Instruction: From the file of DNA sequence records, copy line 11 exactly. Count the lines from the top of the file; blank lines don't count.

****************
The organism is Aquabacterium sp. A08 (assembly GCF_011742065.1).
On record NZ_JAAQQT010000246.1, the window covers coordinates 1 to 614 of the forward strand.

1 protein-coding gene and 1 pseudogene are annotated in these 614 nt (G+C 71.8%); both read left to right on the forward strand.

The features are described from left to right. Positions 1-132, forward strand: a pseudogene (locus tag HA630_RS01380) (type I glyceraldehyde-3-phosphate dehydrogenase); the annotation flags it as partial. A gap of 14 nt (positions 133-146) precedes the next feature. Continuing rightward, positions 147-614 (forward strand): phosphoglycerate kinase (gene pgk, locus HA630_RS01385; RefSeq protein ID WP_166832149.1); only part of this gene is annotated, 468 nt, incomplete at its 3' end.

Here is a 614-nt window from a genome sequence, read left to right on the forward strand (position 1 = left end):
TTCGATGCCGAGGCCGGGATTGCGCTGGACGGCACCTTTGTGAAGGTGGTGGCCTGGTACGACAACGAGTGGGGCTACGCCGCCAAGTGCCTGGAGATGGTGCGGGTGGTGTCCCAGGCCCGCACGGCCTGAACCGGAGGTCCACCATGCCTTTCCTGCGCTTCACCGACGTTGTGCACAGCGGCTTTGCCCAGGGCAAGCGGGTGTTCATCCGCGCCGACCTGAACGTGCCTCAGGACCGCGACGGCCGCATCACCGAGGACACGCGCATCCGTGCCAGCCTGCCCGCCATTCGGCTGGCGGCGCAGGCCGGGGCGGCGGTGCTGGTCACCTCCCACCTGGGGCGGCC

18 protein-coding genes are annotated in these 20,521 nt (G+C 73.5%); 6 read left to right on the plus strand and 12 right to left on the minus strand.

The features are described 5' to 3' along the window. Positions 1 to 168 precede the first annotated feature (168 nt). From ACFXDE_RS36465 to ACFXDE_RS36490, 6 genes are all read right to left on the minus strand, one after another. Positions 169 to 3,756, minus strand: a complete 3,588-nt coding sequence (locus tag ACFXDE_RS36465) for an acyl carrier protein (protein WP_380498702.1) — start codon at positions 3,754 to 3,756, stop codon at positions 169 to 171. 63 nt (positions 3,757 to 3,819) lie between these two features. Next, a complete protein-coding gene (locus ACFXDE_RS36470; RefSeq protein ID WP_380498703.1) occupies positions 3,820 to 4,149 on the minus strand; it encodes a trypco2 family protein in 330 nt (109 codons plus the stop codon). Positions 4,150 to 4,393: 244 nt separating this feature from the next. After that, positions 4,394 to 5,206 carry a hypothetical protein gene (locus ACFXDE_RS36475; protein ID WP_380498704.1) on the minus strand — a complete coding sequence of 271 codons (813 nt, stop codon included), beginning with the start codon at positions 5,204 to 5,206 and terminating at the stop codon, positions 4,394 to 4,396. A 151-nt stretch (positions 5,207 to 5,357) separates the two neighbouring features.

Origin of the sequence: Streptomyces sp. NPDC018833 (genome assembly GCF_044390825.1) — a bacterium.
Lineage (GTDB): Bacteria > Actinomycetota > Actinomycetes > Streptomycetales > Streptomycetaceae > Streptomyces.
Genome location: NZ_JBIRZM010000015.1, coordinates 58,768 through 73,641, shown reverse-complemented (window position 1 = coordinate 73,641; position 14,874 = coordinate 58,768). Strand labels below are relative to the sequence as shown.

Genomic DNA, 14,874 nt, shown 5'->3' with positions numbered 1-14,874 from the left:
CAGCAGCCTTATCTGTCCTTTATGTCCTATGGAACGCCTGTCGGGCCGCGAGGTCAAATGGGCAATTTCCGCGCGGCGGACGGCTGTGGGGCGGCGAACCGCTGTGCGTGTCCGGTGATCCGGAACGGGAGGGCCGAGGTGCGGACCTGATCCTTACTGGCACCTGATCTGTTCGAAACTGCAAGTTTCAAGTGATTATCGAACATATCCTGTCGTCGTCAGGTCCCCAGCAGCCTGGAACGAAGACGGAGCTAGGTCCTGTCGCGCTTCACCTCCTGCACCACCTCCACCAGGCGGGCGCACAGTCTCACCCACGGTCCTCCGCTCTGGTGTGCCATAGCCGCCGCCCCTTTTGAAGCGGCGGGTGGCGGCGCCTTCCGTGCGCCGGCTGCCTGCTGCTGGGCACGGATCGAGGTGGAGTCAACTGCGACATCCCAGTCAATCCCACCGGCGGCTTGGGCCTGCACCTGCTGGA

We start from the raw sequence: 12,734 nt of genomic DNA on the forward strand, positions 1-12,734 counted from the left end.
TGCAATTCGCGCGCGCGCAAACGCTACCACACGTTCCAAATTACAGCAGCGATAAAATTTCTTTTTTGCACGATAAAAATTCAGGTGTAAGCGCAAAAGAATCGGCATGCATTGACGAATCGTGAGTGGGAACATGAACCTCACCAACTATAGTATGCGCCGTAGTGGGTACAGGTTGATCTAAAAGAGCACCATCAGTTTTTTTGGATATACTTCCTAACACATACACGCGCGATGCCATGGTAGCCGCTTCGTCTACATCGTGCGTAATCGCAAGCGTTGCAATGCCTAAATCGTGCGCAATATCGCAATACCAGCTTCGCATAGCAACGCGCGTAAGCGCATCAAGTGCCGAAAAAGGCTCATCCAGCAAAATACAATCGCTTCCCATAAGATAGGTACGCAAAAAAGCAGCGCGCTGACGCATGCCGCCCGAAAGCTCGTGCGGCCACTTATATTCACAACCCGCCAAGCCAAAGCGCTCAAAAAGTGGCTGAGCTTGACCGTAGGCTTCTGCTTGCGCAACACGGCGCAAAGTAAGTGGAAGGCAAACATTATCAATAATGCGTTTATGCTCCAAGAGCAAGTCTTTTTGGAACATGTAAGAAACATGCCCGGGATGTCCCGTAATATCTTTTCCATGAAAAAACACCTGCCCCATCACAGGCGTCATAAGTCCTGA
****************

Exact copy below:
Genome location: NZ_JBIRZM010000015.1, coordinates 58,768 through 73,641, shown reverse-complemented (window position 1 = coordinate 73,641; position 14,874 = coordinate 58,768). Strand labels below are relative to the sequence as shown.